Mathematica is conducting a rigorous, mixed-method evaluation of multifaceted, scalable community-based initiatives in five Washington state communities that seek to prevent adverse childhood experiences.
- Data analysis
- Quantitative evaluations
- Randomized controlled trials
- Experimental and quasi-experimental study design
- Statistical methodology
- Hierarchical linear modeling
- Literacy, Numeracy, and STEM
- School Choice and Charters
- Strengthening and Disseminating Research
- Early Childhood
- Child Welfare
- Training and Re-Employment
Natalya Verbitsky-Savitz has experience in designing, conducting, and reporting on the results of experimental and quasi-experimental policy evaluation studies, as well as observational studies in K–12 education, early childhood and child welfare, labor, and other fields.
Verbitsky-Savitz has worked extensively on designing multisite and cluster-randomized studies and analyzing data in clustered settings. As a technical adviser and reviewer on a contract for the U.S. Department of Education’s Institute of Education Sciences, she provides analytic and technical support by reviewing plans and reports produced by the Regional Educational Laboratories. As a certified reviewer and deputy methodologist for the What Works Clearinghouse, she leads a team that reviews, assesses, and rates the rigor of studies that evaluate the effectiveness of educational programs; she also writes reports summarizing the extent of evidence about the effectiveness of various interventions. She is currently the project director and co-principal investigator of a rigorous, mixed-methods evaluation of multifaceted, scalable, community-based initiatives to combat and mitigate the effects of adverse childhood experiences in five communities in Washington State.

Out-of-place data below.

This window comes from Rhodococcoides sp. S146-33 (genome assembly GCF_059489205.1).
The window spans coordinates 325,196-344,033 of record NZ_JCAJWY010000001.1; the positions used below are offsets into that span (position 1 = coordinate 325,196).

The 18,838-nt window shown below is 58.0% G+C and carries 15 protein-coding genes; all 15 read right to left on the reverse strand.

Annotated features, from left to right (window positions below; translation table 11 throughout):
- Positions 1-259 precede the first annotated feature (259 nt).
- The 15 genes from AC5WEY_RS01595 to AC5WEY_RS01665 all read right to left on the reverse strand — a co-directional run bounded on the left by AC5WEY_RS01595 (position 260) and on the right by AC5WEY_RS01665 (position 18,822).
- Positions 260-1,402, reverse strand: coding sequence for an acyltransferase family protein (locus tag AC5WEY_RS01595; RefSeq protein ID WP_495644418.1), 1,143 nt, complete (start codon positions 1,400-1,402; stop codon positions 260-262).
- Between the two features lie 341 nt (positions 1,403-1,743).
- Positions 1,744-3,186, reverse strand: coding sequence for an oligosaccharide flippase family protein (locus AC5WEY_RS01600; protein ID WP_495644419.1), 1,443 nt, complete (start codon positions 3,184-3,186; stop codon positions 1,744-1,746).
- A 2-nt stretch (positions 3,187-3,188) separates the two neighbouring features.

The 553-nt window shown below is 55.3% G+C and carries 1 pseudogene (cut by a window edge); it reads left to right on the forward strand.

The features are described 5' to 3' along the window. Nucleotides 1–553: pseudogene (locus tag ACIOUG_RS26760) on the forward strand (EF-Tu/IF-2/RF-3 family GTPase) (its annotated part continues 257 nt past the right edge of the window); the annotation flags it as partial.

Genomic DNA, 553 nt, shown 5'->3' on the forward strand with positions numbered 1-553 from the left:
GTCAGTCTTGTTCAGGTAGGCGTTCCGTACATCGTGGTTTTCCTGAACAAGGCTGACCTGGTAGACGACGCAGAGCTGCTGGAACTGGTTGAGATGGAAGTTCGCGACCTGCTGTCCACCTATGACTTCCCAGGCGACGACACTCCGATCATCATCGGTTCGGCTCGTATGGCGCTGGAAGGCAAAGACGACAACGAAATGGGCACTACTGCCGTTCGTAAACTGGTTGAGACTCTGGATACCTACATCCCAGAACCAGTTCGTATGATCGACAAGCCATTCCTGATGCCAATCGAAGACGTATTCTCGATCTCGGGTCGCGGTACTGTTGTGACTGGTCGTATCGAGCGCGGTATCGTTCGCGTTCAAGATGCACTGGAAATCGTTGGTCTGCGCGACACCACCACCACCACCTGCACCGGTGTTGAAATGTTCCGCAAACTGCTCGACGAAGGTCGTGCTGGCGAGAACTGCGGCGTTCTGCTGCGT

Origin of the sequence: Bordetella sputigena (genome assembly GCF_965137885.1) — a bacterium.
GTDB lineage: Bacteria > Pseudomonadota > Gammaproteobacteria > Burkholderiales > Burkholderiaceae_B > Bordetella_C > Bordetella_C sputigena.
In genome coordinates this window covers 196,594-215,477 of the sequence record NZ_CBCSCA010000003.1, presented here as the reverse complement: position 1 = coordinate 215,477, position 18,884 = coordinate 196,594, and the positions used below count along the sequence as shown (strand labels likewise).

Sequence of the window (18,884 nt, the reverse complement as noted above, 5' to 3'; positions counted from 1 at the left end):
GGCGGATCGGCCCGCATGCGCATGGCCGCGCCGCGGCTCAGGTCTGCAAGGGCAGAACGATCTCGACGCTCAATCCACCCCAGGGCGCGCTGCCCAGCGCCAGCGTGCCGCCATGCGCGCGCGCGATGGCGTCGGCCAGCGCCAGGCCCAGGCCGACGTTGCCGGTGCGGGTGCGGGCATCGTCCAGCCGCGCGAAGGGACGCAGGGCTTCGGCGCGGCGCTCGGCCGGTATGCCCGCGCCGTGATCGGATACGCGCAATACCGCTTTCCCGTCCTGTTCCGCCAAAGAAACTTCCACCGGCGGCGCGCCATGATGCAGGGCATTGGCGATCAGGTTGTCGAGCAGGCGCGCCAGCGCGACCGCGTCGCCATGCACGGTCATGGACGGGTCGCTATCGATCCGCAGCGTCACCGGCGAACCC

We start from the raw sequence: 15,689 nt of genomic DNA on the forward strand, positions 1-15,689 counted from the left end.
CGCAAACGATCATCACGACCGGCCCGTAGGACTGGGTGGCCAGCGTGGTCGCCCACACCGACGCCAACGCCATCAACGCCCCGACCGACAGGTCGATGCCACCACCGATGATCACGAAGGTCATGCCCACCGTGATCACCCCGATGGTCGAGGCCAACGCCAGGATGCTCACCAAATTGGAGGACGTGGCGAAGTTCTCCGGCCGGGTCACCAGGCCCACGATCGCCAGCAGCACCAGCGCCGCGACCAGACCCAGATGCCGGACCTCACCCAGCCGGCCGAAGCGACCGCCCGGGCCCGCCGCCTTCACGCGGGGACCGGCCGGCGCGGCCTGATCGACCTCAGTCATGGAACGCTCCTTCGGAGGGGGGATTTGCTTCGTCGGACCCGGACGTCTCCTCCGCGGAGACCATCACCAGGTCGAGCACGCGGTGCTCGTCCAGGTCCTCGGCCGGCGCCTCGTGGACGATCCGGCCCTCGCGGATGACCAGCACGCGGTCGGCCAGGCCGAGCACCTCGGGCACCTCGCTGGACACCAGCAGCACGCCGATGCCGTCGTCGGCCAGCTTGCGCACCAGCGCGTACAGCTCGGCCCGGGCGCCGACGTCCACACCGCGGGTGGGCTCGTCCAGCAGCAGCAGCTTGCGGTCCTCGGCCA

Verbitsky-Savitz, who joined Mathematica in 2007, is a member of the American Statistical Association, Institute of Mathematical Statistics, and Association for Public Policy Analysis and Management. She holds a Ph.D. in statistics from the University of Michigan.
New Study Shows Communities Can Reduce the Effects of Adverse Childhood Experiences
A new study commissioned by the Adverse Childhood Experiences Public-Private Initiative (APPI) of Washington state finds that communities can create effective, local strategies that reduce the long-term social, emotional and physical problems related to abuse, neglect and other Adverse Childhood Experiences...